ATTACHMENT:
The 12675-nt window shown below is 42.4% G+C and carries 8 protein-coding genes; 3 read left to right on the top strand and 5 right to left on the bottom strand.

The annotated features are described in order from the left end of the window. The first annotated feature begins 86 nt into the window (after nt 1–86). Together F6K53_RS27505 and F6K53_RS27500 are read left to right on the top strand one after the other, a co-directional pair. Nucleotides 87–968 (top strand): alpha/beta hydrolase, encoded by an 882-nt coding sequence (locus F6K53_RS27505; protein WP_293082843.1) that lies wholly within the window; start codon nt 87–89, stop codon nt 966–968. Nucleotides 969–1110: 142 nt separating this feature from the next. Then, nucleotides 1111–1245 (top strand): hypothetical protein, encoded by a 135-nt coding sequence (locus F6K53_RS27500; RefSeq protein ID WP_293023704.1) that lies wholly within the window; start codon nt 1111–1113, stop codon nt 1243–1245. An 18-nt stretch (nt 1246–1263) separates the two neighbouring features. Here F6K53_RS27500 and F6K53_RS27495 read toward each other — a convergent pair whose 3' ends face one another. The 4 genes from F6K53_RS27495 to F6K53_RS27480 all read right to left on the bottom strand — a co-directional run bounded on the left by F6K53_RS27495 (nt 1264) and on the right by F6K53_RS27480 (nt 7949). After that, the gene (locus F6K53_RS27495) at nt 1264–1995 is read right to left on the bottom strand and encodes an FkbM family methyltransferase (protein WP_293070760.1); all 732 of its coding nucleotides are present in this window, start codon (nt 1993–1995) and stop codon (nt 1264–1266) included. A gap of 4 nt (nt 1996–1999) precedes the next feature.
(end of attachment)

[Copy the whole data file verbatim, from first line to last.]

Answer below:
The 12675-nt window shown below is 42.4% G+C and carries 8 protein-coding genes; 3 read left to right on the top strand and 5 right to left on the bottom strand.

The annotated features are described in order from the left end of the window. The first annotated feature begins 86 nt into the window (after nt 1–86). Together F6K53_RS27505 and F6K53_RS27500 are read left to right on the top strand one after the other, a co-directional pair. Nucleotides 87–968 (top strand): alpha/beta hydrolase, encoded by an 882-nt coding sequence (locus F6K53_RS27505; protein WP_293082843.1) that lies wholly within the window; start codon nt 87–89, stop codon nt 966–968. Nucleotides 969–1110: 142 nt separating this feature from the next. Then, nucleotides 1111–1245 (top strand): hypothetical protein, encoded by a 135-nt coding sequence (locus F6K53_RS27500; RefSeq protein ID WP_293023704.1) that lies wholly within the window; start codon nt 1111–1113, stop codon nt 1243–1245. An 18-nt stretch (nt 1246–1263) separates the two neighbouring features. Here F6K53_RS27500 and F6K53_RS27495 read toward each other — a convergent pair whose 3' ends face one another. The 4 genes from F6K53_RS27495 to F6K53_RS27480 all read right to left on the bottom strand — a co-directional run bounded on the left by F6K53_RS27495 (nt 1264) and on the right by F6K53_RS27480 (nt 7949). After that, the gene (locus F6K53_RS27495) at nt 1264–1995 is read right to left on the bottom strand and encodes an FkbM family methyltransferase (protein WP_293070760.1); all 732 of its coding nucleotides are present in this window, start codon (nt 1993–1995) and stop codon (nt 1264–1266) included. A gap of 4 nt (nt 1996–1999) precedes the next feature.